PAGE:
Make regular checks of the links in your documents.

Back to Web page topics


If a graphically capable browser is being used, graphics in GIF (Graphical Interchange Format) or XBMP (X Bitmap) format can be rendered as inline images, that is, integral to the Web page. Graphics in other formats can also be viewed in a separate window by launching an appropriate viewer program. With most browsers JPEG files too can be viewed as inline images.

Graphics can greatly enhance the appearance of a page. But appearance shouldn't be the main consideration. The function of graphics should be to help convey your information, to enhance content rather than simply make it look pretty. Look carefully at the graphics in your Web page. Do they reinforce and develop what you are trying to convey, or do they distract attention from it?

Use graphics effectively to enhance your information.

Having made the decision to use graphics, give some consideration to the A NAME="implications">implications for users:


Performance issues are an important aspect of the user interface to Web pages. The most common complaints about Web pages relate to the ill-judged use of graphics. Good practice in the use of graphics helps to make Web pages more accessible.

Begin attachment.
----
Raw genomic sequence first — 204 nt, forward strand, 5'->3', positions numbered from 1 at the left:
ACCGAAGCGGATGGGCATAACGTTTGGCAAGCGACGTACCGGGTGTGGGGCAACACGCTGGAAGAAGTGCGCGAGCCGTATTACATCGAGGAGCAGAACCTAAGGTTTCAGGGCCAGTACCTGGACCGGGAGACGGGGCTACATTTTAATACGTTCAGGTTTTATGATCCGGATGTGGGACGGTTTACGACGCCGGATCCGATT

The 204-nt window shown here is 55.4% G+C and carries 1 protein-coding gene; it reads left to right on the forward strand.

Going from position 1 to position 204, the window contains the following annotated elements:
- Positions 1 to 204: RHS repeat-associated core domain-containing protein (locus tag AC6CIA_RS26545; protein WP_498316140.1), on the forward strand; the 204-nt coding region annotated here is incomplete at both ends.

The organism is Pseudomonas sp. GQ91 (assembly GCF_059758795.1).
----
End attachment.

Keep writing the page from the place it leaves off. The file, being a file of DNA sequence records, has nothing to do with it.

File size

Large, slow-loading images are likely to irritate users, particularly if they are inline images which can delay the loading of the whole page. Keeping down file size to no more than is necessary speeds up loading of pages, comforting both user and network manager.

Minimise the size of graphics files and don't include large graphics files as inline images.

One way to keep down the file size is to store an image with only as many colours as it requires.

Opting to view graphics

However where high quality and many colours are required to convey the message, file size may need to be large. In this case it is good practice to:

Let the user choose whether or not to view large graphics files.

Making graphics looks as if they belong

There are a few other points which can help in the management of graphics:

Graphics should work on a variety of monitors

It's a good idea to look at your graphics using different monitors, e.g. colour and grayscale, high and low resolution (VGA/SVGA), and different size monitors. Low fidelity monitors can make viewing of images difficult.

Test graphics on different monitors.

Back to implications for users

Alternatives to graphics

Providing alternatives to images provides portability and flexibility. It means that users with text-only browsers can be given meaningful information in place of the graphic, e g.

<IMG SRC="sthside_logo.gif" ALT="Southside College">